Fraud. While we won’t suggest this wicked transgression is prevalent, it is pervasive across numerous dimensions.
A few examples? Tax evasion, pyramid schemes, politico misbehavior, internet phishing, identity theft, and even misconduct within the supply chain. More specifically, the procurement component of an enterprise’s supply chain is arguably the most vulnerable since millions of dollars are at stake. Anybody or business may be susceptible… or even complicit. Even the recent Brexit (the British exit from the European Union (EU)) is undergoing a fraud investigation to remove thousands of signatures from the referendum.
Although fraud may occur within any component of the procurement process, several process steps are rife with opportunity. The graphic below is a high level view of the procurement process, with the yellow highlighted boxes representing the components most exposed to fraud.
Collusion during the sourcing process may lead to price fixing. In this scenario, an employee may collude with two competing suppliers to fix a price of a commodity above what is considered fair value. The buyer may choose the “better” of the two inflated prices –both higher than fair value– and ultimately collect a kick back. Financially, the complicit suppliers benefit as well.
A more common type of front-end procurement fraud is an employee’s inappropriate acceptance of extravagant gifts, travel or entertainment in return for lucrative sourcing contracts. Widely considered bribery, this behavior results in sourcing non-competitively priced commodities.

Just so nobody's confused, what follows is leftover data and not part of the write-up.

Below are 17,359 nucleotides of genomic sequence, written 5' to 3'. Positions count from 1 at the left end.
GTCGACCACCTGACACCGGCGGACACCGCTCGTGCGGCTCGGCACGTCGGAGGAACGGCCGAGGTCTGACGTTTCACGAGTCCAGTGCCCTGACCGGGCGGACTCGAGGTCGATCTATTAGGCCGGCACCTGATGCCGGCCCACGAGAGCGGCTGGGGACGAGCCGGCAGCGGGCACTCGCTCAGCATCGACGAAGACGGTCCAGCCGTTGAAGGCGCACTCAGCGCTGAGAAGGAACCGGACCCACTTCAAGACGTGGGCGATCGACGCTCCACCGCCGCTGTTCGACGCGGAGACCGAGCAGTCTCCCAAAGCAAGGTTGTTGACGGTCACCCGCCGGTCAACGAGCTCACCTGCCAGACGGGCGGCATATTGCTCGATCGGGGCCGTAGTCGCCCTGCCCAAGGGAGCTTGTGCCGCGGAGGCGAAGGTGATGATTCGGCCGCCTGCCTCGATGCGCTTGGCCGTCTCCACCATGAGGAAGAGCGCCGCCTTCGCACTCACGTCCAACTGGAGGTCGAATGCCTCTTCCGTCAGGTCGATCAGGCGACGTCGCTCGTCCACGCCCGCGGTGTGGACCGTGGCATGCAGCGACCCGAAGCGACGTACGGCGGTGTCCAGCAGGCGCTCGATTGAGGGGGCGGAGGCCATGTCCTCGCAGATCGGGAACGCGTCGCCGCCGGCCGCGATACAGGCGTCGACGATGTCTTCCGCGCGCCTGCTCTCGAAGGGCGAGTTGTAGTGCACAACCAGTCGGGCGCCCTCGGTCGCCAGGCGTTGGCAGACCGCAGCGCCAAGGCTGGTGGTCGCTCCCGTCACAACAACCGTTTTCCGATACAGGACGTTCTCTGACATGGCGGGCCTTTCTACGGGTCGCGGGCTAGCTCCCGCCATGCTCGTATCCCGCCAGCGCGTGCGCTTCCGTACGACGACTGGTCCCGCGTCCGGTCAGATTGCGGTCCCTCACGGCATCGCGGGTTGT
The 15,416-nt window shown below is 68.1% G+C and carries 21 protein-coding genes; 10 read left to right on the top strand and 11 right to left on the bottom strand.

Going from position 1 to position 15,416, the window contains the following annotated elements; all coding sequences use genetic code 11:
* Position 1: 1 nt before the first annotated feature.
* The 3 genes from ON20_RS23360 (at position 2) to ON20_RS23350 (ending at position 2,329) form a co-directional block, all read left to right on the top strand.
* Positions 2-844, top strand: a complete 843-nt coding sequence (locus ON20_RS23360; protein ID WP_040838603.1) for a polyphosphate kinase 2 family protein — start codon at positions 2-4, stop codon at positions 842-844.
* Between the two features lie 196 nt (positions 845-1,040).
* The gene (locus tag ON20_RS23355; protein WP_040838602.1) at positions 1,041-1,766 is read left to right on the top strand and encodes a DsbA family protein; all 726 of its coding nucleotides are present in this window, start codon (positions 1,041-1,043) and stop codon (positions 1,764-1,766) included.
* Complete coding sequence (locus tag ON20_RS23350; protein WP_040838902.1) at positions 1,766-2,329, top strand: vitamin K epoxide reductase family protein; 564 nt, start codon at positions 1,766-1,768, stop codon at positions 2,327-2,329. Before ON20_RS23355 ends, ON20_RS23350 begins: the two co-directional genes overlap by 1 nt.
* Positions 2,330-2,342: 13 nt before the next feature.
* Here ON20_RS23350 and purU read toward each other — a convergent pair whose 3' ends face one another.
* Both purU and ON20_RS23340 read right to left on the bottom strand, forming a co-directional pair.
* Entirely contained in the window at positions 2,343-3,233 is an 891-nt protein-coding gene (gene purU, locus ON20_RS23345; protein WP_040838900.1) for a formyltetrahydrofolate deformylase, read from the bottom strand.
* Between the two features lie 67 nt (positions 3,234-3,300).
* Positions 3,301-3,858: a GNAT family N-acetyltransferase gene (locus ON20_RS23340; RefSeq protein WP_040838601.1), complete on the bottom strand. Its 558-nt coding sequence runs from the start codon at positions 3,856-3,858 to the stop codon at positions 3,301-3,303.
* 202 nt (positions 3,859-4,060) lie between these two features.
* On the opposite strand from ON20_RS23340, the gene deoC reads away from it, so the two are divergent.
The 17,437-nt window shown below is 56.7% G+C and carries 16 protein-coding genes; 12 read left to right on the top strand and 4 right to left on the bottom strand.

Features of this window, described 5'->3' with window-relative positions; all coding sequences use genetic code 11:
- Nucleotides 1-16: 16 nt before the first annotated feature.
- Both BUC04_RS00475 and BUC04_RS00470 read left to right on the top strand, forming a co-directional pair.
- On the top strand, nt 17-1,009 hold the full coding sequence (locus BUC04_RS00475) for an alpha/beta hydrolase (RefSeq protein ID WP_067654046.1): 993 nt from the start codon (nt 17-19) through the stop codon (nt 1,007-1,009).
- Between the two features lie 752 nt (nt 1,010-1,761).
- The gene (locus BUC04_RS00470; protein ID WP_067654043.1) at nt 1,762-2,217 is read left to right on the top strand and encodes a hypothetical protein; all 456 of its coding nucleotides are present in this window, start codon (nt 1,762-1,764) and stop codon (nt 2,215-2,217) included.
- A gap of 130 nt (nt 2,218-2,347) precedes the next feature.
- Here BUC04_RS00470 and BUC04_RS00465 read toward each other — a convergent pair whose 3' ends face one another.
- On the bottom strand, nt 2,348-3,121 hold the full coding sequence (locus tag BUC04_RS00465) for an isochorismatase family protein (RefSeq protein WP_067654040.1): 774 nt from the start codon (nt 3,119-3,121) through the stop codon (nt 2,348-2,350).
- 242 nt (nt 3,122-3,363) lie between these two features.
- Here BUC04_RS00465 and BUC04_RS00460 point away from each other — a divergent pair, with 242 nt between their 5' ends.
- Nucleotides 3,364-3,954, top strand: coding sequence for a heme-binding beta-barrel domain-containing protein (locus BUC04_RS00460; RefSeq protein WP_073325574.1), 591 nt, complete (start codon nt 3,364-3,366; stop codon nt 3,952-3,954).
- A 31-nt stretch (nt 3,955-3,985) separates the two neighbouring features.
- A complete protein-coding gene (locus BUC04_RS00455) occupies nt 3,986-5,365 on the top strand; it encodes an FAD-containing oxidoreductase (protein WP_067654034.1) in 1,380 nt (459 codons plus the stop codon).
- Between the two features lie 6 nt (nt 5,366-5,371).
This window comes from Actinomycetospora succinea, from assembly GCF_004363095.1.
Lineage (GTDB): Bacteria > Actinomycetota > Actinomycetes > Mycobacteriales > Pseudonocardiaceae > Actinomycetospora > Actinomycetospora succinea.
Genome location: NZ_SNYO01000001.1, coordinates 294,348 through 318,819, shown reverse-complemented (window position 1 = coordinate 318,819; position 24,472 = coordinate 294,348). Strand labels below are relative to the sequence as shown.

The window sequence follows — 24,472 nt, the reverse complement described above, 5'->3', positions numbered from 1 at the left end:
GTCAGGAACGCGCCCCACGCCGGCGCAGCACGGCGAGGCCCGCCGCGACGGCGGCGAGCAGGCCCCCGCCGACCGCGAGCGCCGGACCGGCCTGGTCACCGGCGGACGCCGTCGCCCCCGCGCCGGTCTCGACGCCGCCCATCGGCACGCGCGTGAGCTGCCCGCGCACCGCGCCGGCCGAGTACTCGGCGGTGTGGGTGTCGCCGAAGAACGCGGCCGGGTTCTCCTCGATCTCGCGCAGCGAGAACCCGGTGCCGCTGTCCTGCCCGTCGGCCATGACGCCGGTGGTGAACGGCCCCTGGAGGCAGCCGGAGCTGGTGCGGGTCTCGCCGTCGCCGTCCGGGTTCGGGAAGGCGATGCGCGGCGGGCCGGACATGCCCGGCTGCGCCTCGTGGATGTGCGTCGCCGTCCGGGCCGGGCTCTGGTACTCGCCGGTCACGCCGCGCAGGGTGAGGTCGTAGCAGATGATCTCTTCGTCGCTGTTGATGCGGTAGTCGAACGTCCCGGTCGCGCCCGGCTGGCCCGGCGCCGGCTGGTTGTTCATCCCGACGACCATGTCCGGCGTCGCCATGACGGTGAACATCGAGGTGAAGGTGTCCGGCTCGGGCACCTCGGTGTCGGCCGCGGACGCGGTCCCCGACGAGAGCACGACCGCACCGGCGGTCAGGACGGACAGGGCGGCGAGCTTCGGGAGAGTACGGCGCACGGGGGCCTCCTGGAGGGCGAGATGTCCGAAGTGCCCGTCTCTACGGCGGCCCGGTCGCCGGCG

Commodity quality collusion is another example. An employee may collude with a corrupt supplier to accept a lower quality or non-compliant commodity than was specified in the sourcing contract. For example, the sourcing contract may indicate a printer paper with a heavier weight and brighter sheen. Upon physical delivery of the commodity, the receiver knowingly accepts an inferior quality product in return for payment.
A further example of deception in back office processes may occur in supplier billing. A company may have contracted to purchase business envelopes at $.10 per item but the supplier bills $.11. Small, incremental overbilling of materials adds up quickly. Or a subcontractor may overstate billable hours worked.
Certainly, countless enterprises are not subject to such egregious behavior. For those intending to mitigate such practices, implementing data analytic techniques is a necessity to expose fraudulent conduct… or transaction errors. Data analytics may prove to be a CPO’s handiest tool to avoid process abuse.
- Price spike: Analytics uses purchase patterns to identify fraudulent acquisitions. Offenders may begin falsely billing in small amounts to determine if their illegitimate billings have been detected. Once they notice a sufficient number of these lower amounts are undetected –and paid- they up the ante with a “spike” purchase of a substantially larger amount, resulting in payment to the supplier.
- Decimal error: Not necessarily fraud, a misplaced decimal error in a transaction might result in a significant, errant overpayment
- Round dollar: Generally, transactions end in pennies, when considering costs plus taxes and fees. A round dollar invoice is often considered an indicator of falsified invoices.
In each of these scenarios robust analytic techniques would recognize the errors and automatically alert appropriate individuals, thereby serving the dual benefits of saving cost and uncovering illicit activity.
At SDI, our portfolio of analytic tools and our technology-driven processes can help you manage indirect/tail-end spend effectively as well as mitigate fraudulent behavior.